Polling will only make an API call if the previous call has finished, so you don't have to worry about overlapping calls. You can also manually start and stop polling at anytime:

client.startPolling(8000) // Start polling every 8 seconds
client.startPolling(3000) // Change frequency to every 3 seconds
client.stopPolling() // Stop polling

Polling will update the internal state of the client, you can add listeners to be notified when the state changes:

const stopListener = client.onResultChange((flags) => {
  // Some flag has changed
  // Either check the flags object or use isActive/get on the client
// Call stopListener() to remove the listener

onResultChange is not specific to polling, it is also called when calling setContext manually.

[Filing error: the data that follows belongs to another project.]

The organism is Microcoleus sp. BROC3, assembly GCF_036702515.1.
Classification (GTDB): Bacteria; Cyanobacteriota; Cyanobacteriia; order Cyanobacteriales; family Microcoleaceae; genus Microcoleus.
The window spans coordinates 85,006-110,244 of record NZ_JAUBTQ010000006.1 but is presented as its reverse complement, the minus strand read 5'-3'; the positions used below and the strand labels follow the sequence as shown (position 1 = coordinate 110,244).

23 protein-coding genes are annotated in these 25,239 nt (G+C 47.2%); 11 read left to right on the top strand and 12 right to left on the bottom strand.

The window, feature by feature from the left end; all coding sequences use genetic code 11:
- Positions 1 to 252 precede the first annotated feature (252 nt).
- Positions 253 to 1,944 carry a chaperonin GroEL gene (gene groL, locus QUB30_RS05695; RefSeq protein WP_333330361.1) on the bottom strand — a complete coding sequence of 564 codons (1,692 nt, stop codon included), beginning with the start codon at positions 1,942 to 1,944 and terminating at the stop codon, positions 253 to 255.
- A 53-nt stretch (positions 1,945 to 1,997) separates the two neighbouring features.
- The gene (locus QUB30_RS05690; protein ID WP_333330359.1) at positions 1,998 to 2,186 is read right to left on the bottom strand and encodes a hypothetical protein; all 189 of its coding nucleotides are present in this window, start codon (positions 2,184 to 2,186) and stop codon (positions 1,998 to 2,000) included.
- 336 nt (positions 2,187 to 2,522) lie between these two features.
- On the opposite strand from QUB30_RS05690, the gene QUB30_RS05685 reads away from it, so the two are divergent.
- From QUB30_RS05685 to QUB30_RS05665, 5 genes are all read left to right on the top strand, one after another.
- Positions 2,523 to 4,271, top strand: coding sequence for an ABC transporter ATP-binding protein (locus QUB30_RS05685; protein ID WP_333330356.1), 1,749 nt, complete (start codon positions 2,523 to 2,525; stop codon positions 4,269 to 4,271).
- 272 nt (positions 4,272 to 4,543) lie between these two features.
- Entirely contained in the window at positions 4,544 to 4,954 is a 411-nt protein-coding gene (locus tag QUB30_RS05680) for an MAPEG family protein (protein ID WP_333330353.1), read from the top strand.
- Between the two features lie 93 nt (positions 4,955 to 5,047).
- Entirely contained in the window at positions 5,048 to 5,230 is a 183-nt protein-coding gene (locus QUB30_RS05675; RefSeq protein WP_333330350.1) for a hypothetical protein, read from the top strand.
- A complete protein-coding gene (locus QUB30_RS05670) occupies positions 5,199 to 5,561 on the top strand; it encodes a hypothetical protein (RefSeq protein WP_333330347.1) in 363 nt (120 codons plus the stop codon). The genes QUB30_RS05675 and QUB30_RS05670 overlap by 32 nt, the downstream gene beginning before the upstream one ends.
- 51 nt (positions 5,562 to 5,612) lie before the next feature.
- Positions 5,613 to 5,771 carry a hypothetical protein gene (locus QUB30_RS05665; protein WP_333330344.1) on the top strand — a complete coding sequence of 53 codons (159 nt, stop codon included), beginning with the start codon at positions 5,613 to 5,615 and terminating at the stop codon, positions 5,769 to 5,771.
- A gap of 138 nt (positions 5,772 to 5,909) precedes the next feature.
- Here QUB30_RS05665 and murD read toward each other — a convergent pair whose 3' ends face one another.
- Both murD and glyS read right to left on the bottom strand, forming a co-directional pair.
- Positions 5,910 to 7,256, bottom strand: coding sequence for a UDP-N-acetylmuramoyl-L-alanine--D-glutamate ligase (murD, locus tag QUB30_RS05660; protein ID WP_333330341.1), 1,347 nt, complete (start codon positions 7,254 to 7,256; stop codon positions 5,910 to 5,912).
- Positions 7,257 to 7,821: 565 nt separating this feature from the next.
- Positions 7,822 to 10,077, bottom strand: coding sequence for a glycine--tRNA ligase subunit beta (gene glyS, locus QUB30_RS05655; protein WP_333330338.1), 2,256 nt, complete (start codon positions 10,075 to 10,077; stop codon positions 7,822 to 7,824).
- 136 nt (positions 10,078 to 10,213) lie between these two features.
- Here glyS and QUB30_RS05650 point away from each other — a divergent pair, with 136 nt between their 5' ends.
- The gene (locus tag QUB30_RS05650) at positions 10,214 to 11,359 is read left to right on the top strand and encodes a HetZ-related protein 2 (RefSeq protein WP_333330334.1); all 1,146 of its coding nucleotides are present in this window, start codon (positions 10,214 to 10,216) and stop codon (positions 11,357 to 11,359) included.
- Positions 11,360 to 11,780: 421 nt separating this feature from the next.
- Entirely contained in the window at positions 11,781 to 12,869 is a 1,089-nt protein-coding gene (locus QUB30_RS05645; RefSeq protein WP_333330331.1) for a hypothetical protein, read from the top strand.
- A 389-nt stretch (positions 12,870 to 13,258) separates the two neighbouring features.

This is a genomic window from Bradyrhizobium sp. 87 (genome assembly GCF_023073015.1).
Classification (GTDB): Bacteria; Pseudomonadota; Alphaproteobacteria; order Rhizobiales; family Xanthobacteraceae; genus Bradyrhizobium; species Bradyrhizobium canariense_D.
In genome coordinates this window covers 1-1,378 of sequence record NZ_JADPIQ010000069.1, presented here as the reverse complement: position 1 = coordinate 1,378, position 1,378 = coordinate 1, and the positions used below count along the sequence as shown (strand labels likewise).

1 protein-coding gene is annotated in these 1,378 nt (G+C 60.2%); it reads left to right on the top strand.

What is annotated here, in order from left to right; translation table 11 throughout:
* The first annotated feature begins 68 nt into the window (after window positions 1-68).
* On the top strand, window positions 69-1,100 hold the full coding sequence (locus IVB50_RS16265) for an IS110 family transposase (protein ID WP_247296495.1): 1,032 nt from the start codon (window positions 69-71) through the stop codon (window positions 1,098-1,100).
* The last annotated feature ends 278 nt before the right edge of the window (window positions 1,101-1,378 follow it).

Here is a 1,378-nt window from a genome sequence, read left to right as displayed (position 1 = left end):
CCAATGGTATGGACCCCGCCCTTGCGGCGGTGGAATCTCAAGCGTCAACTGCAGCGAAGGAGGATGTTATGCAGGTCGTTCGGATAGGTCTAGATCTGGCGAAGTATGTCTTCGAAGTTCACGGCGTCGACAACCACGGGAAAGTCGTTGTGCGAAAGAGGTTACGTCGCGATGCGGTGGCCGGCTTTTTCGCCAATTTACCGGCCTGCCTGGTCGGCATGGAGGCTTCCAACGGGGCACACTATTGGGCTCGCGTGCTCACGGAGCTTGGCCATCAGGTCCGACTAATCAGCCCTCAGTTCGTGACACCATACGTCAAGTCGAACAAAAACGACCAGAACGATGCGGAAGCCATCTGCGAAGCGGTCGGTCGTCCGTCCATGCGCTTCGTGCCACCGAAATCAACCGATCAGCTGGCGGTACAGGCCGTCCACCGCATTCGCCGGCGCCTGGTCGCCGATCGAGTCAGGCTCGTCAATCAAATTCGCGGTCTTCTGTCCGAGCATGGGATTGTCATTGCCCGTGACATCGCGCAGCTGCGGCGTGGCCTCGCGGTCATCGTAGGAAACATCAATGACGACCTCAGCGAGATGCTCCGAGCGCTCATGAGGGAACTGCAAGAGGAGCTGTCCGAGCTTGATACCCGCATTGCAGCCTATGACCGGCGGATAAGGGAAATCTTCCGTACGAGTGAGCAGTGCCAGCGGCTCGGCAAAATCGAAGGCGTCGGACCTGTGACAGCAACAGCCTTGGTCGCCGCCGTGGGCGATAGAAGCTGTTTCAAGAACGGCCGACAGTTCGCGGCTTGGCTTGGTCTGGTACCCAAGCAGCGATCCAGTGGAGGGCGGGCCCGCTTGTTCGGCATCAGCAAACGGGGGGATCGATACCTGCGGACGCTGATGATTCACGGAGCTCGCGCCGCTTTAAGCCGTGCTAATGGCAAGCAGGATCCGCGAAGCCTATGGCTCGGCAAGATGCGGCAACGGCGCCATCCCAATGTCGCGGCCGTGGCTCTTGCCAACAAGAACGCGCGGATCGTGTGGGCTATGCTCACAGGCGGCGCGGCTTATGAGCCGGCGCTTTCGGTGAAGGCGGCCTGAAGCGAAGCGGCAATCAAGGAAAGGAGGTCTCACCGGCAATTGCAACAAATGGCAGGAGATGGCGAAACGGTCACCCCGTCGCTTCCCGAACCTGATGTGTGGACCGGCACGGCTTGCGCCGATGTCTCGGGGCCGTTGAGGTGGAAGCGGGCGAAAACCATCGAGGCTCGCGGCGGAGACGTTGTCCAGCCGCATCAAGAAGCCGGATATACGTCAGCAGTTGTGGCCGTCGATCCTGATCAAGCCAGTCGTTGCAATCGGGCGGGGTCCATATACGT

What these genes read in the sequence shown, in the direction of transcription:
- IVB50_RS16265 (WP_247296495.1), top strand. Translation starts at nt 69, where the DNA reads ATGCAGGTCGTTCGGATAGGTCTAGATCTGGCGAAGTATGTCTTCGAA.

Error handling

Calling setContext will never throw an error even if the API call is not successful. Instead, the client internal state will not change, leaving all flags as-is. This is also true for evalContext, it will return a response object with all flags disabled.

This behavior ensures that your app will never crash because of a flag evaluation, even if the API is down or if you have a typo in your API key. You can listen for success and errors to handle them as you wish:

client.onFetchSuccessful(() => { /* ... */ })
client.onFetchFail((error) => { /* ... */ })

Evaluating flags locally

It is possible to evaluate flags locally on the server but not recommended unless you have performance issues evaluating flags at a high frequency, or if you need to split traffic on the edge without doing an API call. Evaluating flags locally forces you to maintain the copy of flags configuration up to date and might be a source of issues.